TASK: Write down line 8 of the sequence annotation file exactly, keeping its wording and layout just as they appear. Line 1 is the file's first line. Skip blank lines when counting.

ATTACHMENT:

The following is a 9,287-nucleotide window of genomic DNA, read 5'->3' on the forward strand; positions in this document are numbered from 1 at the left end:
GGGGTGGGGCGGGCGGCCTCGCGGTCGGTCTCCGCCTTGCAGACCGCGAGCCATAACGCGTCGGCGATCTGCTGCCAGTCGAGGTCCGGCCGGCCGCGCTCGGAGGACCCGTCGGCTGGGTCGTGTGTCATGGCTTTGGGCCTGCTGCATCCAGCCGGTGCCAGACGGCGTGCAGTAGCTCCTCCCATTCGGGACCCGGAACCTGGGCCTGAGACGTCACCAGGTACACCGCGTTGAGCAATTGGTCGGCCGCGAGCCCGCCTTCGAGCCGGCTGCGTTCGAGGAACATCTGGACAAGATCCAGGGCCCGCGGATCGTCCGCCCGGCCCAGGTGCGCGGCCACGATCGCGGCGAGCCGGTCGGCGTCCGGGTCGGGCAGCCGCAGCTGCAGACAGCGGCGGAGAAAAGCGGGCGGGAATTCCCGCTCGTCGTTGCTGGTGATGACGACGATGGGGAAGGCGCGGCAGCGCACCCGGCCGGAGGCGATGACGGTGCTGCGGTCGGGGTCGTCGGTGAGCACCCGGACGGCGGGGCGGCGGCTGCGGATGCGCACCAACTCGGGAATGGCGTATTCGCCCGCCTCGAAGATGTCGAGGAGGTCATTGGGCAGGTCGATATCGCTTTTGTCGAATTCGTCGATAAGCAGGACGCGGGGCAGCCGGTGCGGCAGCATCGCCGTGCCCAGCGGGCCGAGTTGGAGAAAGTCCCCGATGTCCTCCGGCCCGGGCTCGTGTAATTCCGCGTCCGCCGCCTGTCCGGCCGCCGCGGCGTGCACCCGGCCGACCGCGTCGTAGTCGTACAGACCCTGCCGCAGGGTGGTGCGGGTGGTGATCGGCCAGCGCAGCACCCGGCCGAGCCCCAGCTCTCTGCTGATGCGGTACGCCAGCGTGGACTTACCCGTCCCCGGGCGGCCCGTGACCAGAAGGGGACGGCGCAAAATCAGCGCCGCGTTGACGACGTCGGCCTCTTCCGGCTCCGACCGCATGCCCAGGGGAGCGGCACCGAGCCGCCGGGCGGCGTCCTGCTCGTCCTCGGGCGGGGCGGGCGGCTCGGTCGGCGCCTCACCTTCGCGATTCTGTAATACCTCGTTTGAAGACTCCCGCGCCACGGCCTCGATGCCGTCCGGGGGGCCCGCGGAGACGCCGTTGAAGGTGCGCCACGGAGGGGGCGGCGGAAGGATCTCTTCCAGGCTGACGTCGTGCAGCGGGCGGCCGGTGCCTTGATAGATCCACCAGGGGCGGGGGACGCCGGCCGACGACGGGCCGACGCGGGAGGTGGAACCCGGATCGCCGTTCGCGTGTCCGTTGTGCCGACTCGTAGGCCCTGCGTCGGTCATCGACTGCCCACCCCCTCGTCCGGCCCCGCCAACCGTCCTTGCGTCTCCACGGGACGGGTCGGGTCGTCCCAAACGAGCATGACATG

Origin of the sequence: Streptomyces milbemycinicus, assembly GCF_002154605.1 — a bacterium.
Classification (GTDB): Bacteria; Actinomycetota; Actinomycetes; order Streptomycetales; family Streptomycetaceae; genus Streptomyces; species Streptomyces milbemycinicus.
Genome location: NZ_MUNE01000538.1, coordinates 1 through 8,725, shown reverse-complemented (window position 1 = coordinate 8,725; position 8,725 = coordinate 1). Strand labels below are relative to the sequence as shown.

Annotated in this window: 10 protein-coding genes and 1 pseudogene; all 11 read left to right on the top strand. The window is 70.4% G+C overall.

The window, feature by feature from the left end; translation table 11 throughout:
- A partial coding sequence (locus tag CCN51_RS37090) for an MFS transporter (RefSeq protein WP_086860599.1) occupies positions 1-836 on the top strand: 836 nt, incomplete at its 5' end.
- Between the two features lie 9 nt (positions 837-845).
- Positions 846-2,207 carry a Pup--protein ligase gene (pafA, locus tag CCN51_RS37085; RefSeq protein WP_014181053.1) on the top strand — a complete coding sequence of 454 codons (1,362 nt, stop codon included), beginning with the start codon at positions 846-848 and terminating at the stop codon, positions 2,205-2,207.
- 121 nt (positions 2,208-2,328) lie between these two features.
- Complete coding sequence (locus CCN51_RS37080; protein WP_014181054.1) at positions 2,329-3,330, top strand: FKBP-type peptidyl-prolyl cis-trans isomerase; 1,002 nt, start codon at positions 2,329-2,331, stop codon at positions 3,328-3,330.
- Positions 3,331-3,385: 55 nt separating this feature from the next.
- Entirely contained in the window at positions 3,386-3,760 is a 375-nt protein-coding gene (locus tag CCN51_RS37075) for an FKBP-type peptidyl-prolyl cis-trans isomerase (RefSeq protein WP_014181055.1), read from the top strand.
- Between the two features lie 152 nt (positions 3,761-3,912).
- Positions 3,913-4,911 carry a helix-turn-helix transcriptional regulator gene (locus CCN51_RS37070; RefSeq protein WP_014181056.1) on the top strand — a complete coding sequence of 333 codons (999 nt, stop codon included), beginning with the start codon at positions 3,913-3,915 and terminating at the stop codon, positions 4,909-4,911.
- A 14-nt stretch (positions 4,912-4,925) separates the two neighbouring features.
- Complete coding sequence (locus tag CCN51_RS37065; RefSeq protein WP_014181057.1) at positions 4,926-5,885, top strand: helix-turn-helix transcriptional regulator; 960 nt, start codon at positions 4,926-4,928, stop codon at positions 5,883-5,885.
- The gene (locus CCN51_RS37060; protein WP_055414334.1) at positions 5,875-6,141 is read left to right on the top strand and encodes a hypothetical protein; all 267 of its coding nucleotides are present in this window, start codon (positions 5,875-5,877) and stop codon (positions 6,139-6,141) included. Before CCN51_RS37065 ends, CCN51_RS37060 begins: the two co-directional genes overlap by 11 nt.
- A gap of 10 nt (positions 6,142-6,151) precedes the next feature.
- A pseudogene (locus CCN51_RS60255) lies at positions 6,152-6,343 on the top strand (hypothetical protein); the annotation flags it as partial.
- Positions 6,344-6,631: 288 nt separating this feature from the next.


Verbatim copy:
- A partial coding sequence (locus tag CCN51_RS37090) for an MFS transporter (RefSeq protein WP_086860599.1) occupies positions 1-836 on the top strand: 836 nt, incomplete at its 5' end.